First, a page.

7 Reasons to Stop Blaming Your Agent and Book Work Now

Last week, I wrote about how to have more confidence at auditions. However, let's get back to actually booking those auditions in the first place. There is rarely a gathering of two or more actors when the sentence is heard “I’m not getting out on anything. My Agent/Manager is horrible.”

When you sign with an agent, it is imperative you understand YOUR responsibility in the relationship. Even the top representation cannot get you seen if you are not providing the proper marketing materials. This falls solely on your shoulders. If you are not getting seen, a great team should be asking you for changes. That is how you know they are doing THEIR job. Listen to them!

1. GREAT headshots. It is vital for the actor to understand the trends in casting. The type of pictures they were responding to last year may be obsolete today. Yes, pictures can get expensive, but this investment has to be your priority. And you need a variety of them on your casting sights. Right now, REAL is in. Shots that really show the emotion of the actor as if it is a still out of a movie. You must have a nice selection of shots that show your versatility as an actor. It is no longer in vogue for the actor to just be “dressed” as a doctor. We must see and feel the command of a doctor. If your current headshots are not getting hits, it’s not that your agent is not working; your shots are not working! Change them, or you are losing out on opportunities.

2. Clips of your work. The good news is that we are getting away from expensive reels. Casting does not have the time to look at them. They want to see short clips of your work that corresponds to the character in their project. Get up as many great clips as you can so your representation has a variety to choose from.

3. Keep your multi-media current. The SECOND you book a job, update your Backstage.com profile and other marketing sites. Keep a close watch on your IMDb that production posts credit. If project is up on IMDb then post the credit yourself!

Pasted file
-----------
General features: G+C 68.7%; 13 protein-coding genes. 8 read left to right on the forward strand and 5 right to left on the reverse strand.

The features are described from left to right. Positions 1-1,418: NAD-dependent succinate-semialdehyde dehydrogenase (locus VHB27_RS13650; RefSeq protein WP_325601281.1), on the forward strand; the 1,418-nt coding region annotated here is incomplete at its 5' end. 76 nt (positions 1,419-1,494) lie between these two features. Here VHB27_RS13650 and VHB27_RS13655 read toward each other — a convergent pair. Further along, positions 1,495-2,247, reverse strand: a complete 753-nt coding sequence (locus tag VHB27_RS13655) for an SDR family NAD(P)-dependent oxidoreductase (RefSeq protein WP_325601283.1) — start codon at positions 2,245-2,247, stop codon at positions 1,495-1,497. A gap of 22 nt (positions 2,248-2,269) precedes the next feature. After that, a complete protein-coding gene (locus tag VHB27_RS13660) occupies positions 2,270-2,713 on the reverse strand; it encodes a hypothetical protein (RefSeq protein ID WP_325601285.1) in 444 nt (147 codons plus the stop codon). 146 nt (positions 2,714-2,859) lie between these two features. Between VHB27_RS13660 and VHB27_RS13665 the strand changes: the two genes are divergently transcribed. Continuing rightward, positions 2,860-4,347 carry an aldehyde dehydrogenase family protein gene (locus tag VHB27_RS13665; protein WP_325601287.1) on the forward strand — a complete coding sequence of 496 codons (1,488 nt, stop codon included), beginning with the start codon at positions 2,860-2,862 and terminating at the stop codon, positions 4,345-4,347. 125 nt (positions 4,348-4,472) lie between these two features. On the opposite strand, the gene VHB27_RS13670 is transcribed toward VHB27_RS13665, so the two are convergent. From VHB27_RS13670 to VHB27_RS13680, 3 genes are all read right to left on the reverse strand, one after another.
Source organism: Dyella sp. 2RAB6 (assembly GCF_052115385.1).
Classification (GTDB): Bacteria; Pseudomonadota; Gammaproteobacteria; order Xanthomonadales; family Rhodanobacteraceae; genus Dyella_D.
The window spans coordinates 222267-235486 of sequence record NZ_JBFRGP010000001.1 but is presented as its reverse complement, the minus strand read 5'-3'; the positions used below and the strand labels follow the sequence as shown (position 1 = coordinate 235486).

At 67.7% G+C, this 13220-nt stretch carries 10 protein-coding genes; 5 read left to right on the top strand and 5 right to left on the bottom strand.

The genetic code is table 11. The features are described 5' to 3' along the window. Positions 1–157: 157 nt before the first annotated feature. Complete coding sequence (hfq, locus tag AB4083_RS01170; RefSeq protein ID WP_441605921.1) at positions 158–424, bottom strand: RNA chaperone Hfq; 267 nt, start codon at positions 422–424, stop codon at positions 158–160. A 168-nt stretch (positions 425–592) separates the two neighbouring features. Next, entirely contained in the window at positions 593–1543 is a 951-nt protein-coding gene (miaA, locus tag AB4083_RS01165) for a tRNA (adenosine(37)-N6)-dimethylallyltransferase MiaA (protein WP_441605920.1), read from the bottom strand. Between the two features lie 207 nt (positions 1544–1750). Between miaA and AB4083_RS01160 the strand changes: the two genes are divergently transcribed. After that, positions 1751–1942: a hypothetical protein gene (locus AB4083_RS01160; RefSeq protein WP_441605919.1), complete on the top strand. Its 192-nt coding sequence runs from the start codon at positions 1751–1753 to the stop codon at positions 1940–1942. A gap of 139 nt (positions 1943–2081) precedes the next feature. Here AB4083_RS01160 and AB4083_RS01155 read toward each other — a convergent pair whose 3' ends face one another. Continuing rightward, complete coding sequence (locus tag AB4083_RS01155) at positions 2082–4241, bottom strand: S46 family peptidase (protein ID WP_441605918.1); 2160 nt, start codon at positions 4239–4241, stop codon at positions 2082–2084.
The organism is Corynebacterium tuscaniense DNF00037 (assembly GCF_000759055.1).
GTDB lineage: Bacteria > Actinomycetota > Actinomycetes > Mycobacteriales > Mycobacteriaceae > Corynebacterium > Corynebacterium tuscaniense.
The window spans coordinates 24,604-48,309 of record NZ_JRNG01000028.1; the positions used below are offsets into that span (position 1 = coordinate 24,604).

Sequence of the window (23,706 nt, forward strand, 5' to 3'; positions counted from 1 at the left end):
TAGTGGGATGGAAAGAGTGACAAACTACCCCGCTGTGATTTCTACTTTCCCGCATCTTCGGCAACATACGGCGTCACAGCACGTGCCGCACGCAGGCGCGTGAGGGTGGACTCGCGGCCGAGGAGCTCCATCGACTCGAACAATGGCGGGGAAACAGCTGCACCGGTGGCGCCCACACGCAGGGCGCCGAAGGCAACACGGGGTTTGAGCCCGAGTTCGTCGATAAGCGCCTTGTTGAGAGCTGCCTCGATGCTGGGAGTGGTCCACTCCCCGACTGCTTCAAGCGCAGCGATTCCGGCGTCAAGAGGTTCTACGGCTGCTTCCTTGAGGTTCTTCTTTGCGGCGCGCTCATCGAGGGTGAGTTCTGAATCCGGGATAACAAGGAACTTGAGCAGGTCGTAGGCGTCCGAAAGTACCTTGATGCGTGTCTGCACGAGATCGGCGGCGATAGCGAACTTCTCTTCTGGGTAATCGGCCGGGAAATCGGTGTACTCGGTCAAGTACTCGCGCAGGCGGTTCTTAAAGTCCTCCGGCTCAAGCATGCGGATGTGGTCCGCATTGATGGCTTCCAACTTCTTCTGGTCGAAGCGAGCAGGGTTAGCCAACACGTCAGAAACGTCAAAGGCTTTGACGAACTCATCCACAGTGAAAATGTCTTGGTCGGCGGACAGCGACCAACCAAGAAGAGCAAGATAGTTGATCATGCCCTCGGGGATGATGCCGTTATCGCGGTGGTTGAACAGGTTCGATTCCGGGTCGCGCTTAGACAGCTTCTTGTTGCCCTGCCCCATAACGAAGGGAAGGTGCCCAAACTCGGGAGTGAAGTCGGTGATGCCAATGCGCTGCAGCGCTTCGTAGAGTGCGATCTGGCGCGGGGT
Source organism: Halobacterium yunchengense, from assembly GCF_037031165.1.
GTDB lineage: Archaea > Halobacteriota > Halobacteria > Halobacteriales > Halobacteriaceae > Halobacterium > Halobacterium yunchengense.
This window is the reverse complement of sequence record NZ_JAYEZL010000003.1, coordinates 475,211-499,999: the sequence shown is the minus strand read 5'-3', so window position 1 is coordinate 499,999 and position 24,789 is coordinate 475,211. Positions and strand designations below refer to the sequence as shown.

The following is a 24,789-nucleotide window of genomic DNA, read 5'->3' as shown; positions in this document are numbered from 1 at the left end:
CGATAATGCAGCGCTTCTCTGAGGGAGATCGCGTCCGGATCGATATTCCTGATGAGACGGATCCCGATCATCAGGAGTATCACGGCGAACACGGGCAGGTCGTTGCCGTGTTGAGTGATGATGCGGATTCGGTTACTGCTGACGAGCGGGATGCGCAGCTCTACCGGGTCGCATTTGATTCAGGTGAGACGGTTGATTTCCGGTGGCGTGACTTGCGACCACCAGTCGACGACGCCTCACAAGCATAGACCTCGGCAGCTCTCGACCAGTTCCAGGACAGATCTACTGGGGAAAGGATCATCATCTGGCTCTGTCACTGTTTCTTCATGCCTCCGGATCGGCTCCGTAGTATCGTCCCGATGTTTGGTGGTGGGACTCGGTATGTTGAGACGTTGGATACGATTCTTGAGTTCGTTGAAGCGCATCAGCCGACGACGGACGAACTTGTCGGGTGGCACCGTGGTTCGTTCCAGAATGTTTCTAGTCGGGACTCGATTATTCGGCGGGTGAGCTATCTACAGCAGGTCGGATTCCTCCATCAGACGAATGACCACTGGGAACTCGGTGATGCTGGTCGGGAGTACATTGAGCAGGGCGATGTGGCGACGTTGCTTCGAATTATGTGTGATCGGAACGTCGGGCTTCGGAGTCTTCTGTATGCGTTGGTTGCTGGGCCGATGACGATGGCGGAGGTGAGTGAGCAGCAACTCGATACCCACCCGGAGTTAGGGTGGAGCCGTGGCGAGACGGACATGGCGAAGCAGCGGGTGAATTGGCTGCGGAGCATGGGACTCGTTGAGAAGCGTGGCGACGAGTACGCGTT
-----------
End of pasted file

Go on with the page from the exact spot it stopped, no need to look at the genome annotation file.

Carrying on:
4. Your IMDb must be current! Upload new headshots, shots you take from set, red carpet events, and film festivals. Have a great bio up and make sure your agent/manager contact info posted.

Once your marketing materials begin to pop, then you must put your focus on the artistic part of the process.

1. If you are not getting callbacks, you MUST look at how to take different actions when preparing for auditions. You must accept that your current way is not working. If you keep making the same choices, it will lead to the same end result and keep you at the same level. Begin to make different choices that will take you out of your artistic comfort zone. That’s when the fun really begins!!!

2. Begin preparing immediately. Your audition begins the moment you receive your sides. Do your research on the production team. This is a very small town; you may know the producer, director, writer etc. There maybe someone you can also reach out on your own before or after the audition. It will also give you insight at the type of actors they have worked with and gravitate to.

3. When you are at an audition, or on set, remember you are there REPRESENTING YOUR TEAM. For this reason alone, you should always have the intention to bring your very best. Careers are built on referrals. Regardless of the level of success of an actor, if you are always bringing forth more that will raise your level, people WILL notice and remember you for other projects.

I inspire all my actors to work with the intention to make everyone else’s job easier: agents, managers, casting directors, producers, directors, writers to everyone else down the line. When the integrity of your work is based on respect for those around you this energy blasts through any personal fears you have that may be holding you back you no longer are placing focus on them.

We remain at our same level because of OUR OWN CHOICES. It has nothing to do the with external. Once we garner the courage to stop assigning blame on anyone, we take ownership of our own process and begin on a Higher Road that welcomes and encourages different, exciting and life-evolving actions.

Constance Tillotson is CEO of Sterling Studio. Her studio had over 200 bookings last year. Actors in her studio are renown for their extraordinary work in major feature films and television. Her booking actors range from 5-years-old on up. She is also a top pick for private theatrical coaching and preproduction preparation. She is an actor, writer, director, and producer. She also works globally with children building self-esteem through filmmaking. She is a talent manager at LA Management where she helms the careers of a select group of successful clientele.